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Rare dolphins surviving despite pollution concerns

2012-11-13 15:41 Xinhua     Web Editor: Gu Liping comment

The number of Chinese White Dolphins is increasing in south China's sea waters despite concerns that industrial pollution was threatening the endangered animal, research has said.

Investigations jointly conducted by China's State Oceanic Administration and the Science and Technology Department of the southern Guangxi Zhuang Autonomous Region found dolphin numbers have been growing in the Beibu Gulf of the South China Sea.

The number of the Chinese White Dolphins near Qinzhou Port's Sanniang Bay in the region has increased to nearly 140, from 98 in August 2004, the research said.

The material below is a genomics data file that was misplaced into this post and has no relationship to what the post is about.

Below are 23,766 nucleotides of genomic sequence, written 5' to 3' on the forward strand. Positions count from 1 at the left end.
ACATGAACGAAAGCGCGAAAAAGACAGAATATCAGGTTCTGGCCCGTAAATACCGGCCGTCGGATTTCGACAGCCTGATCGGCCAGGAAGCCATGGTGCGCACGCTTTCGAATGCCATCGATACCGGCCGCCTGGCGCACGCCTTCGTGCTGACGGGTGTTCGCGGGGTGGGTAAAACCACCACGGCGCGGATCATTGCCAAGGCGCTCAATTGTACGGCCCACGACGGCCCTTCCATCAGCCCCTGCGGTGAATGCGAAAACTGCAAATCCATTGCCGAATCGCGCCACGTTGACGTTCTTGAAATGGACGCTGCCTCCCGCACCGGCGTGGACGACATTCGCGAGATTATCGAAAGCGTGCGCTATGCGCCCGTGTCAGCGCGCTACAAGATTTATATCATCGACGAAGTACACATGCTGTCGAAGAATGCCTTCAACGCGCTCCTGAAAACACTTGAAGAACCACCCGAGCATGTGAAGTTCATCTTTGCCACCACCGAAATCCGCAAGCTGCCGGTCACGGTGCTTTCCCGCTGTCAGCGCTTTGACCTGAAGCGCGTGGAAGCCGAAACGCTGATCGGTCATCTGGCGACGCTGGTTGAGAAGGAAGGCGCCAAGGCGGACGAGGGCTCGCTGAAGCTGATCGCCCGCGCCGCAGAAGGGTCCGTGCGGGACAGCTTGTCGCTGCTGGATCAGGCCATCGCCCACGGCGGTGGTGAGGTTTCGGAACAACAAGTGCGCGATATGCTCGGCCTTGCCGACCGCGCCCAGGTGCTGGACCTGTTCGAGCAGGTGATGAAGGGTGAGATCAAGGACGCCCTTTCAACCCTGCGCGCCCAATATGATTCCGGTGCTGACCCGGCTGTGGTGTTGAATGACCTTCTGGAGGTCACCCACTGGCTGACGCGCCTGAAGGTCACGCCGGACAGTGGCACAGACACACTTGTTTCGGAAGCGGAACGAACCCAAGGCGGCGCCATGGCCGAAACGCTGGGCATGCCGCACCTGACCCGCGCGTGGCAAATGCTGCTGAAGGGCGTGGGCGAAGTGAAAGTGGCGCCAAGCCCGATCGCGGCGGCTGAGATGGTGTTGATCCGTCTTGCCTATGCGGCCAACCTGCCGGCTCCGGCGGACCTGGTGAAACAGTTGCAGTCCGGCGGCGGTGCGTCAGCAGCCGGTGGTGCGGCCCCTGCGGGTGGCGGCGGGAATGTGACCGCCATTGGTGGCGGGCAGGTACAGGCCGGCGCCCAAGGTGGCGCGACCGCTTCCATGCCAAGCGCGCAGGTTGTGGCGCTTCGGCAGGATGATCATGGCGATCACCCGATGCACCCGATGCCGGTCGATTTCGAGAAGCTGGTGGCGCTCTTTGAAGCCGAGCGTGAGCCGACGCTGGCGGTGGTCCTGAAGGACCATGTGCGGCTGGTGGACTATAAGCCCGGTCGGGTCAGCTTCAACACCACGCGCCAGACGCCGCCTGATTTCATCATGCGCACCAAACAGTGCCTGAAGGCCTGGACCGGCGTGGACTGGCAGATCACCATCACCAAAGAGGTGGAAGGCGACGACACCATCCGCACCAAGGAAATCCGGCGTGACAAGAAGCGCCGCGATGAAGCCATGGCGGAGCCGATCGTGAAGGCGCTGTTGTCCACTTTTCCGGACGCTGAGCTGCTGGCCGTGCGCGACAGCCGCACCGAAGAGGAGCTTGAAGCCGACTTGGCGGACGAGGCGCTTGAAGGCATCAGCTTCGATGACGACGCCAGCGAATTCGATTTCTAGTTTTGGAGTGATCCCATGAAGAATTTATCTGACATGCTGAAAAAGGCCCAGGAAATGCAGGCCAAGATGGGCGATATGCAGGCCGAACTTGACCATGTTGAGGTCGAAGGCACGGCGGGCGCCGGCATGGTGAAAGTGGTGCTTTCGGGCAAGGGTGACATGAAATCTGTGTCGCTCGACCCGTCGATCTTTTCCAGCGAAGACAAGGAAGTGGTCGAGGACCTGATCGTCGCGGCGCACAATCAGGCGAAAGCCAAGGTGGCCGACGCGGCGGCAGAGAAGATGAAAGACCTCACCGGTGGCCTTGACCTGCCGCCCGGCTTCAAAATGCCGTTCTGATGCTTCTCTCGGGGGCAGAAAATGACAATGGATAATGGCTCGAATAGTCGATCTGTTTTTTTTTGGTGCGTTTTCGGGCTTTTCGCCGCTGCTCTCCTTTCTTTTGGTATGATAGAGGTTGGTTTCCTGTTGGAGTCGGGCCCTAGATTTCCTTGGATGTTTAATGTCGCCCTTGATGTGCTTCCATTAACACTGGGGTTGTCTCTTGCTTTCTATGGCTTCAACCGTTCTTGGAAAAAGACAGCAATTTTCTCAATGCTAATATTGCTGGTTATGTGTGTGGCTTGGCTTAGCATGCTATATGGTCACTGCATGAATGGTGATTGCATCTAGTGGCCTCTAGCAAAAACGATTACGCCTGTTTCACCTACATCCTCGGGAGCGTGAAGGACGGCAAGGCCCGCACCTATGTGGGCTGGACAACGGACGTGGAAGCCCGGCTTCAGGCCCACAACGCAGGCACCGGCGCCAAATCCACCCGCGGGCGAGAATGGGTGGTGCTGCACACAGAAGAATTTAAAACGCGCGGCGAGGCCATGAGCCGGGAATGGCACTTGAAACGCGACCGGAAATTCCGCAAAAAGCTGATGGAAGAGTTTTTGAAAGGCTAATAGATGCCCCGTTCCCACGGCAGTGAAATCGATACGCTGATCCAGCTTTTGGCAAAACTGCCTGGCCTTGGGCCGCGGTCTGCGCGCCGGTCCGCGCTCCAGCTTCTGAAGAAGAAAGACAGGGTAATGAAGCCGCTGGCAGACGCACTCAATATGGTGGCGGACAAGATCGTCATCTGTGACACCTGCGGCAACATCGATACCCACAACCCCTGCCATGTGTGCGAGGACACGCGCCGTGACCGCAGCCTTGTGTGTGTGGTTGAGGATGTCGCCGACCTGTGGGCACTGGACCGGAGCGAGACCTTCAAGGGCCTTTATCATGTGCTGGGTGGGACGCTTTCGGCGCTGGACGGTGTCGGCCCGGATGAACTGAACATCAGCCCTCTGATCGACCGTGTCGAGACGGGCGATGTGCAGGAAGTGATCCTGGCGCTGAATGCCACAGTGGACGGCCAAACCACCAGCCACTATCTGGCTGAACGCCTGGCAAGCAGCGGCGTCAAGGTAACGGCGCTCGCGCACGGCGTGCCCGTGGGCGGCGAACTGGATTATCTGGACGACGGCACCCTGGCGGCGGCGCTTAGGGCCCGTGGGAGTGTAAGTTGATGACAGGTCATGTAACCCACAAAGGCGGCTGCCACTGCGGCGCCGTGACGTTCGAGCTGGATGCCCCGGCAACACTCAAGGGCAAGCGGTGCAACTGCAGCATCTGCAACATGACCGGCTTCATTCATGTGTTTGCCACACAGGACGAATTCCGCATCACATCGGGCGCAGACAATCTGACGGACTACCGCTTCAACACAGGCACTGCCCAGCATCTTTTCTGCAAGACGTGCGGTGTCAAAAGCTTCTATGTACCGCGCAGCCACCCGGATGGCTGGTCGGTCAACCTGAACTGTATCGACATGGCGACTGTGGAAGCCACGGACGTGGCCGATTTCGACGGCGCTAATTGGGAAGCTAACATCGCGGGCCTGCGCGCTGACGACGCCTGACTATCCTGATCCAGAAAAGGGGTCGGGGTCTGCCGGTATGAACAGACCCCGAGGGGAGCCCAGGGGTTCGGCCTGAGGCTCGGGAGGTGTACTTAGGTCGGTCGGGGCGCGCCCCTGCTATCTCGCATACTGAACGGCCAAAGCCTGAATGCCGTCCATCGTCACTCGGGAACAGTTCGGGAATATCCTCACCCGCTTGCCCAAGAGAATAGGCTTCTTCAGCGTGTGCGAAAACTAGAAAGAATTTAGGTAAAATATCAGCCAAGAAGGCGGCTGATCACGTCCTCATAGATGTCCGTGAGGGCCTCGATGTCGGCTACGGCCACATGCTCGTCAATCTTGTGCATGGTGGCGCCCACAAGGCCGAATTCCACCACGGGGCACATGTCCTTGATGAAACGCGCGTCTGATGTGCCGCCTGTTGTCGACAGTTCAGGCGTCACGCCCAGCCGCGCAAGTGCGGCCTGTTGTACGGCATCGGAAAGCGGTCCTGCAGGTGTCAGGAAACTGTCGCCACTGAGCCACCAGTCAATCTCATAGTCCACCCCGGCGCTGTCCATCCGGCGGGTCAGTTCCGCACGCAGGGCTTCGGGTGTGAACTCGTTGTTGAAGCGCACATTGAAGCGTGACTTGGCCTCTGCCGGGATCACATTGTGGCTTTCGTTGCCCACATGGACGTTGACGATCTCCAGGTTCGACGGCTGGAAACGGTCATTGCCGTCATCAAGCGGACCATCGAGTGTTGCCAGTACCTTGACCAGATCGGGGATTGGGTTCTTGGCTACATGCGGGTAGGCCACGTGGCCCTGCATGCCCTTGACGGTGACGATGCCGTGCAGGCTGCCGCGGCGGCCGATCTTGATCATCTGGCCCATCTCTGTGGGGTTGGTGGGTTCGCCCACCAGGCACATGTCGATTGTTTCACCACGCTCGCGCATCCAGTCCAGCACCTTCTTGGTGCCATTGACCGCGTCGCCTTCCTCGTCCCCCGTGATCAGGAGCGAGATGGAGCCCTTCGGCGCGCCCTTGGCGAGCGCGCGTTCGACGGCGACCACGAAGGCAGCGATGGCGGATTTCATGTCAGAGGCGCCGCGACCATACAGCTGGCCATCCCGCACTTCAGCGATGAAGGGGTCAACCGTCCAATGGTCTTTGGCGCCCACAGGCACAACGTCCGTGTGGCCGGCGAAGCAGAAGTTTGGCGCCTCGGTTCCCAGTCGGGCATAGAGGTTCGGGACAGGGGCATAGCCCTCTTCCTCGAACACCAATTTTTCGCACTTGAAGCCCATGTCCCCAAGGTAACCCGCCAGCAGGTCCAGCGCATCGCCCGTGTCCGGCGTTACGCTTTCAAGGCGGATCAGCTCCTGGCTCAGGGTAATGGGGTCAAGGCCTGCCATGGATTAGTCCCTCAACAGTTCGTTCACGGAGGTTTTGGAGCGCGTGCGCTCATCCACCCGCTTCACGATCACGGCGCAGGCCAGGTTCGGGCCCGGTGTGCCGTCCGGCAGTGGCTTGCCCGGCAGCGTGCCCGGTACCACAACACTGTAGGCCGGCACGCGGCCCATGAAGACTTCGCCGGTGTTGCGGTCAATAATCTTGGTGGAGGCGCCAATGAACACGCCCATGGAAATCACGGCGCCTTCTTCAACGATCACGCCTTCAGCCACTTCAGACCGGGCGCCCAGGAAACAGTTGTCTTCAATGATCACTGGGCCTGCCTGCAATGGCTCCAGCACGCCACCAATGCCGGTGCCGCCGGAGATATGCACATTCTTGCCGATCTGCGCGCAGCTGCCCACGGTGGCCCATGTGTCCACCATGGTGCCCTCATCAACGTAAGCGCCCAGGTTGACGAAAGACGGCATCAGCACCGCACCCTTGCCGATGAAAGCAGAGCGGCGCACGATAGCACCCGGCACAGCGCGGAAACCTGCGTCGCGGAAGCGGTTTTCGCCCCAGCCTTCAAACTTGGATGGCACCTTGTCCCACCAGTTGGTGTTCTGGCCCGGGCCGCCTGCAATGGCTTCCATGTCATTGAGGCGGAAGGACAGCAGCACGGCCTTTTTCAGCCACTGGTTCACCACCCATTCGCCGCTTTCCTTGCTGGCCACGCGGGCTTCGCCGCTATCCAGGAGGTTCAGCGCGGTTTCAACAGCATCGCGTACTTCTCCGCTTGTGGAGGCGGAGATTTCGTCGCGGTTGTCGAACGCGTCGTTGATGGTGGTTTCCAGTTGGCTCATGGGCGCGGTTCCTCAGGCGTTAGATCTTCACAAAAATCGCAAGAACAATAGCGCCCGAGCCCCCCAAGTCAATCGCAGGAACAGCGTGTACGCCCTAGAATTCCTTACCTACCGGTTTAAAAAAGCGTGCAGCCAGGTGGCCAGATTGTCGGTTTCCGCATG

The ecological chain of the humpback creatures, which falls under China's first-class animal protection category, has remained complete, according to the research.

The results come amid environmentalists' concerns that the fast industrial development in the region may have polluted the sea water and endangered the dolphins, which are sensitive to water quality.

But the research indicated that the water quality of the Beibu Gulf has remained of a high standard due to the local government's strict environmental policy and pollution supervision.

The dolphins are dubbed the "giant pandas in the sea" because of their rarity.

Animal experts believed that the number of the dolphins in south China's Pearl River Estuary, one of its major habitat, is no more than 1,000.


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